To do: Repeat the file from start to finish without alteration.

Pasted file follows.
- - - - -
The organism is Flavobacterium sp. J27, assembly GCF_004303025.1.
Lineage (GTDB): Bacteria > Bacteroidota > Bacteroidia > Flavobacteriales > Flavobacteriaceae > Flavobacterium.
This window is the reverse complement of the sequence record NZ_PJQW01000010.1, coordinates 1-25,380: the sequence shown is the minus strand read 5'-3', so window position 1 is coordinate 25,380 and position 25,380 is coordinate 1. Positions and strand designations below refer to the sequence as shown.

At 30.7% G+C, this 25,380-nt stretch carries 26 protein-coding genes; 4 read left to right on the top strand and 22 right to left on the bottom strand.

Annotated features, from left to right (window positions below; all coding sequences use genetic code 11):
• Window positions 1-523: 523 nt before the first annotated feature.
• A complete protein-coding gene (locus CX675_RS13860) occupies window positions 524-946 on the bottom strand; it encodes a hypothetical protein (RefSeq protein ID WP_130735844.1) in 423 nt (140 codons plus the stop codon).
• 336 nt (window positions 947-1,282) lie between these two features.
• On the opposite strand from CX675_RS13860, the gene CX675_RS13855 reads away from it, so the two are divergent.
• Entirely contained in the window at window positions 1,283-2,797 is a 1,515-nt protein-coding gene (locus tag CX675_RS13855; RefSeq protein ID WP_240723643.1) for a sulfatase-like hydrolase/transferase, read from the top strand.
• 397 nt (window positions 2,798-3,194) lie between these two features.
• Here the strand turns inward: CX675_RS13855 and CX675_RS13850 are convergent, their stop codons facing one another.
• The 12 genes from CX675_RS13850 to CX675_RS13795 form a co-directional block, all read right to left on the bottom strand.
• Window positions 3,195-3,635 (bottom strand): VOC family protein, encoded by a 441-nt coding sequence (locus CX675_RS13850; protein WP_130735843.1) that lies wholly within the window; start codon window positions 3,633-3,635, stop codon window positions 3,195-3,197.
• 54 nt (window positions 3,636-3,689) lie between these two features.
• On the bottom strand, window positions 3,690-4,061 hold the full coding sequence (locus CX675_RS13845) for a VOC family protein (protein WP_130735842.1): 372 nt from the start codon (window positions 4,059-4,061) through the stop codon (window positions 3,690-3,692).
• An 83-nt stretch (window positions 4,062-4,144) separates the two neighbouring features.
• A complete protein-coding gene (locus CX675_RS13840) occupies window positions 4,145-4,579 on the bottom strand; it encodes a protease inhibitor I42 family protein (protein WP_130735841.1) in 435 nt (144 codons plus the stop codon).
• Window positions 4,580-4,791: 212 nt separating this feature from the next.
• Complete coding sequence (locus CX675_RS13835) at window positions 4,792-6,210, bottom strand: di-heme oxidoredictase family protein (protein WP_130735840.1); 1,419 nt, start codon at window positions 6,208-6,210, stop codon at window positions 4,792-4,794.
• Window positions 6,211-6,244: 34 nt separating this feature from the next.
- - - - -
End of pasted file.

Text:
The organism is Flavobacterium sp. J27, assembly GCF_004303025.1.
Lineage (GTDB): Bacteria > Bacteroidota > Bacteroidia > Flavobacteriales > Flavobacteriaceae > Flavobacterium.
This window is the reverse complement of the sequence record NZ_PJQW01000010.1, coordinates 1-25,380: the sequence shown is the minus strand read 5'-3', so window position 1 is coordinate 25,380 and position 25,380 is coordinate 1. Positions and strand designations below refer to the sequence as shown.

At 30.7% G+C, this 25,380-nt stretch carries 26 protein-coding genes; 4 read left to right on the top strand and 22 right to left on the bottom strand.

Annotated features, from left to right (window positions below; all coding sequences use genetic code 11):
• Window positions 1-523: 523 nt before the first annotated feature.
• A complete protein-coding gene (locus CX675_RS13860) occupies window positions 524-946 on the bottom strand; it encodes a hypothetical protein (RefSeq protein ID WP_130735844.1) in 423 nt (140 codons plus the stop codon).
• 336 nt (window positions 947-1,282) lie between these two features.
• On the opposite strand from CX675_RS13860, the gene CX675_RS13855 reads away from it, so the two are divergent.
• Entirely contained in the window at window positions 1,283-2,797 is a 1,515-nt protein-coding gene (locus tag CX675_RS13855; RefSeq protein ID WP_240723643.1) for a sulfatase-like hydrolase/transferase, read from the top strand.
• 397 nt (window positions 2,798-3,194) lie between these two features.
• Here the strand turns inward: CX675_RS13855 and CX675_RS13850 are convergent, their stop codons facing one another.
• The 12 genes from CX675_RS13850 to CX675_RS13795 form a co-directional block, all read right to left on the bottom strand.
• Window positions 3,195-3,635 (bottom strand): VOC family protein, encoded by a 441-nt coding sequence (locus CX675_RS13850; protein WP_130735843.1) that lies wholly within the window; start codon window positions 3,633-3,635, stop codon window positions 3,195-3,197.
• 54 nt (window positions 3,636-3,689) lie between these two features.
• On the bottom strand, window positions 3,690-4,061 hold the full coding sequence (locus CX675_RS13845) for a VOC family protein (protein WP_130735842.1): 372 nt from the start codon (window positions 4,059-4,061) through the stop codon (window positions 3,690-3,692).
• An 83-nt stretch (window positions 4,062-4,144) separates the two neighbouring features.
• A complete protein-coding gene (locus CX675_RS13840) occupies window positions 4,145-4,579 on the bottom strand; it encodes a protease inhibitor I42 family protein (protein WP_130735841.1) in 435 nt (144 codons plus the stop codon).
• Window positions 4,580-4,791: 212 nt separating this feature from the next.
• Complete coding sequence (locus CX675_RS13835) at window positions 4,792-6,210, bottom strand: di-heme oxidoredictase family protein (protein WP_130735840.1); 1,419 nt, start codon at window positions 6,208-6,210, stop codon at window positions 4,792-4,794.
• Window positions 6,211-6,244: 34 nt separating this feature from the next.